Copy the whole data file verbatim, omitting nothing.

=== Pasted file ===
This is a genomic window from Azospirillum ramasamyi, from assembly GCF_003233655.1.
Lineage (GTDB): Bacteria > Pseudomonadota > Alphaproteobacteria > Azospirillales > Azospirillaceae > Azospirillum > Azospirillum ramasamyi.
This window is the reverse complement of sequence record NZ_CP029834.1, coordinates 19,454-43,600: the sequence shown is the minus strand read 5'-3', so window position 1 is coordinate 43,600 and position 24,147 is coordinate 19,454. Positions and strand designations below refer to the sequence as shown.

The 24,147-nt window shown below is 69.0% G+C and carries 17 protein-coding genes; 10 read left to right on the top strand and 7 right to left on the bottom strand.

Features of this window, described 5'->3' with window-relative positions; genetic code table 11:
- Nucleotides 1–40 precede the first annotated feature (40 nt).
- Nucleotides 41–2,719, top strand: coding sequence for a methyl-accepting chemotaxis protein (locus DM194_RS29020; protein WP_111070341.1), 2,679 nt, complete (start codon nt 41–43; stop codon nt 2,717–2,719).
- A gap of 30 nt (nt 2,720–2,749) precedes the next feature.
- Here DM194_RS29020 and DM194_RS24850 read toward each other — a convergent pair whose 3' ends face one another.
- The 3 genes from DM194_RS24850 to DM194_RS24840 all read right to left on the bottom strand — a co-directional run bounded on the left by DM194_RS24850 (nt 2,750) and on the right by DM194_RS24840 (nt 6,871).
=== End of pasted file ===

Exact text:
This is a genomic window from Azospirillum ramasamyi, from assembly GCF_003233655.1.
Lineage (GTDB): Bacteria > Pseudomonadota > Alphaproteobacteria > Azospirillales > Azospirillaceae > Azospirillum > Azospirillum ramasamyi.
This window is the reverse complement of sequence record NZ_CP029834.1, coordinates 19,454-43,600: the sequence shown is the minus strand read 5'-3', so window position 1 is coordinate 43,600 and position 24,147 is coordinate 19,454. Positions and strand designations below refer to the sequence as shown.

The 24,147-nt window shown below is 69.0% G+C and carries 17 protein-coding genes; 10 read left to right on the top strand and 7 right to left on the bottom strand.

Features of this window, described 5'->3' with window-relative positions; genetic code table 11:
- Nucleotides 1–40 precede the first annotated feature (40 nt).
- Nucleotides 41–2,719, top strand: coding sequence for a methyl-accepting chemotaxis protein (locus DM194_RS29020; protein WP_111070341.1), 2,679 nt, complete (start codon nt 41–43; stop codon nt 2,717–2,719).
- A gap of 30 nt (nt 2,720–2,749) precedes the next feature.
- Here DM194_RS29020 and DM194_RS24850 read toward each other — a convergent pair whose 3' ends face one another.
- The 3 genes from DM194_RS24850 to DM194_RS24840 all read right to left on the bottom strand — a co-directional run bounded on the left by DM194_RS24850 (nt 2,750) and on the right by DM194_RS24840 (nt 6,871).